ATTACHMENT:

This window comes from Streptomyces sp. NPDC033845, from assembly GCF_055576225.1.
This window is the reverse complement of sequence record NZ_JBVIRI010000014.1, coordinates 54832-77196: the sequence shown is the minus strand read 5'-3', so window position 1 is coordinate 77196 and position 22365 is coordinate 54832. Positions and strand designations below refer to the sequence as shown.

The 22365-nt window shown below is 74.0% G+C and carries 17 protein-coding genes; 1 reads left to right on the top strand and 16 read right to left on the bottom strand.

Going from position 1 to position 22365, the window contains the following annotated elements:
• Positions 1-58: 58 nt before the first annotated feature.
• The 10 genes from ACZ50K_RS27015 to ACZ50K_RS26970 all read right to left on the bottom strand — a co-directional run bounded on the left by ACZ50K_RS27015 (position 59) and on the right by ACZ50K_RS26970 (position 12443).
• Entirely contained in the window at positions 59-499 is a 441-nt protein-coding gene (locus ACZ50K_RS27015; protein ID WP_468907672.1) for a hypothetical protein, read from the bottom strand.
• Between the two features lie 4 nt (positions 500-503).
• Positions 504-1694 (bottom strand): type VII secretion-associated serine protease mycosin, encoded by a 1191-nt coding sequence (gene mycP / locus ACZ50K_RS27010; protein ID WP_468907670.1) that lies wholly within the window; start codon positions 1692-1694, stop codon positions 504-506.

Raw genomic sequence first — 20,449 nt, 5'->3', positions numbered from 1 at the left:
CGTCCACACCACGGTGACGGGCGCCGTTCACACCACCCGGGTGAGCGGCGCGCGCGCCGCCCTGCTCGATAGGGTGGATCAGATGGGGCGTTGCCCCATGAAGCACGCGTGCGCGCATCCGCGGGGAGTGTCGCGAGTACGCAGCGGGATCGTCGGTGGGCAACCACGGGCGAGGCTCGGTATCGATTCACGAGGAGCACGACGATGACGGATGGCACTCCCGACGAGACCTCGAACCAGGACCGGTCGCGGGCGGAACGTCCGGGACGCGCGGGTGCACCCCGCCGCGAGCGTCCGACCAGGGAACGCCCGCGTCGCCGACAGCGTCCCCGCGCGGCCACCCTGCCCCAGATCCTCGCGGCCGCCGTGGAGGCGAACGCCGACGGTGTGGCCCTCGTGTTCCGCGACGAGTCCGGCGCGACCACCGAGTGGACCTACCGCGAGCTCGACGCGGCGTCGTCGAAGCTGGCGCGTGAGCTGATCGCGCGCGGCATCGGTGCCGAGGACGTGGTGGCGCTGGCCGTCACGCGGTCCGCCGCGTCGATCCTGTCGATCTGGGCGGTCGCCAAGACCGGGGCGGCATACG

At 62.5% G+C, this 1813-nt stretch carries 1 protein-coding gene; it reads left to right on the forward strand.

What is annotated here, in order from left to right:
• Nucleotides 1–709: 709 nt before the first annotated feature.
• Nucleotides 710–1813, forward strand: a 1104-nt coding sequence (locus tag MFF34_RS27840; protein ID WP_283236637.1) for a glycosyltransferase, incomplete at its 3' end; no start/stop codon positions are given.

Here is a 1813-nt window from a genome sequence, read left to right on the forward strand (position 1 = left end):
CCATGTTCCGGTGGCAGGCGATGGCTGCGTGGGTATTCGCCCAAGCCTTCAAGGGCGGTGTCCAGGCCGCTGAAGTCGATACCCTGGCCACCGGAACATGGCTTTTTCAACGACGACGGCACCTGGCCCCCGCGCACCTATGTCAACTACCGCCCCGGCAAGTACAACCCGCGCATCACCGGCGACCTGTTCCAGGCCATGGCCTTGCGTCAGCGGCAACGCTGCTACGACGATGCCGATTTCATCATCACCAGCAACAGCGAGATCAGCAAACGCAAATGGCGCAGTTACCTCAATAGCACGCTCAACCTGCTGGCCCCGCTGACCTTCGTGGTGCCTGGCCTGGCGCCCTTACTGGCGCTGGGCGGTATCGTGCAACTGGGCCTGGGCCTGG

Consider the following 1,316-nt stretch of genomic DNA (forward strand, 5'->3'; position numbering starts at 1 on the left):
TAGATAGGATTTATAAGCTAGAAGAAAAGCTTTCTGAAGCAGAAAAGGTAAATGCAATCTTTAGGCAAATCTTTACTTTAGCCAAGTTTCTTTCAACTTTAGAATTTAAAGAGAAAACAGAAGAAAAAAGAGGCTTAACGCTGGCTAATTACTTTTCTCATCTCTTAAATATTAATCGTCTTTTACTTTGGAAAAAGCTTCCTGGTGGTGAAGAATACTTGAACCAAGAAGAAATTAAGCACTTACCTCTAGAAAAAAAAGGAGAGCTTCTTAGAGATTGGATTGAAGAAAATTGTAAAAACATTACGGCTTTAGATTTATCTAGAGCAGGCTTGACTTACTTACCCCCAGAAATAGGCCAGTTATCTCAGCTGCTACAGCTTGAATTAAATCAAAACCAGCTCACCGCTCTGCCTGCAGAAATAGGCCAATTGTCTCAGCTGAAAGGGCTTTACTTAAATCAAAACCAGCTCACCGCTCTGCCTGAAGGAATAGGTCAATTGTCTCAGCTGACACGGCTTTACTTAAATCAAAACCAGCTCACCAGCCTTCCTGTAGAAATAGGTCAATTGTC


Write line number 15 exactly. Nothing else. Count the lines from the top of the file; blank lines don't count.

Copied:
• Nucleotides 710–1813, forward strand: a 1104-nt coding sequence (locus tag MFF34_RS27840; protein ID WP_283236637.1) for a glycosyltransferase, incomplete at its 3' end; no start/stop codon positions are given.